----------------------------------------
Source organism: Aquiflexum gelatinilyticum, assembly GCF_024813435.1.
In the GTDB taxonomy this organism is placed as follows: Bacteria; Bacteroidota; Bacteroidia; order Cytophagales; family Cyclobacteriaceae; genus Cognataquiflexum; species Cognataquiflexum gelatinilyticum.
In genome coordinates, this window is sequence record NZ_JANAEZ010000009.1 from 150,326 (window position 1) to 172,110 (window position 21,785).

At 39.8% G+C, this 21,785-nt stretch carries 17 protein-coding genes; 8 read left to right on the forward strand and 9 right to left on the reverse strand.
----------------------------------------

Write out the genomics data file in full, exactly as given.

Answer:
Source organism: Aquiflexum gelatinilyticum, assembly GCF_024813435.1.
In the GTDB taxonomy this organism is placed as follows: Bacteria; Bacteroidota; Bacteroidia; order Cytophagales; family Cyclobacteriaceae; genus Cognataquiflexum; species Cognataquiflexum gelatinilyticum.
In genome coordinates, this window is sequence record NZ_JANAEZ010000009.1 from 150,326 (window position 1) to 172,110 (window position 21,785).

At 39.8% G+C, this 21,785-nt stretch carries 17 protein-coding genes; 8 read left to right on the forward strand and 9 right to left on the reverse strand.